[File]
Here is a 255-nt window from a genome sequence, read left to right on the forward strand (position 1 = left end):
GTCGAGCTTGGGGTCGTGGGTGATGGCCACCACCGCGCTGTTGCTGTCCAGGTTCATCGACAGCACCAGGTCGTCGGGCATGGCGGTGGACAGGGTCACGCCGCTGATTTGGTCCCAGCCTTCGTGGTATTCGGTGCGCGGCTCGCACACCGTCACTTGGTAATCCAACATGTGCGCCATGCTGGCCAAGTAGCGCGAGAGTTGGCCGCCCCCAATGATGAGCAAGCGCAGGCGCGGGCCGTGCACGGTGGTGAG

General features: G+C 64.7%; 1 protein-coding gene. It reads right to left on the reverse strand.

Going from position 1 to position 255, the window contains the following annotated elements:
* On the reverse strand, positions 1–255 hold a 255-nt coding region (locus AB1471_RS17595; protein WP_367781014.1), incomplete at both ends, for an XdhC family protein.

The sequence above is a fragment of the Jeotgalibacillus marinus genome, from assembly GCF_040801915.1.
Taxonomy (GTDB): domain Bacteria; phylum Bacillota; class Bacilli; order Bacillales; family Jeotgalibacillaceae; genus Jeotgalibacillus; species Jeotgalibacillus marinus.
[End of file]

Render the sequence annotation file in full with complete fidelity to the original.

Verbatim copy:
Here is a 255-nt window from a genome sequence, read left to right on the forward strand (position 1 = left end):
GTCGAGCTTGGGGTCGTGGGTGATGGCCACCACCGCGCTGTTGCTGTCCAGGTTCATCGACAGCACCAGGTCGTCGGGCATGGCGGTGGACAGGGTCACGCCGCTGATTTGGTCCCAGCCTTCGTGGTATTCGGTGCGCGGCTCGCACACCGTCACTTGGTAATCCAACATGTGCGCCATGCTGGCCAAGTAGCGCGAGAGTTGGCCGCCCCCAATGATGAGCAAGCGCAGGCGCGGGCCGTGCACGGTGGTGAG

General features: G+C 64.7%; 1 protein-coding gene. It reads right to left on the reverse strand.

Going from position 1 to position 255, the window contains the following annotated elements:
* On the reverse strand, positions 1–255 hold a 255-nt coding region (locus AB1471_RS17595; protein WP_367781014.1), incomplete at both ends, for an XdhC family protein.

The sequence above is a fragment of the Jeotgalibacillus marinus genome, from assembly GCF_040801915.1.
Taxonomy (GTDB): domain Bacteria; phylum Bacillota; class Bacilli; order Bacillales; family Jeotgalibacillaceae; genus Jeotgalibacillus; species Jeotgalibacillus marinus.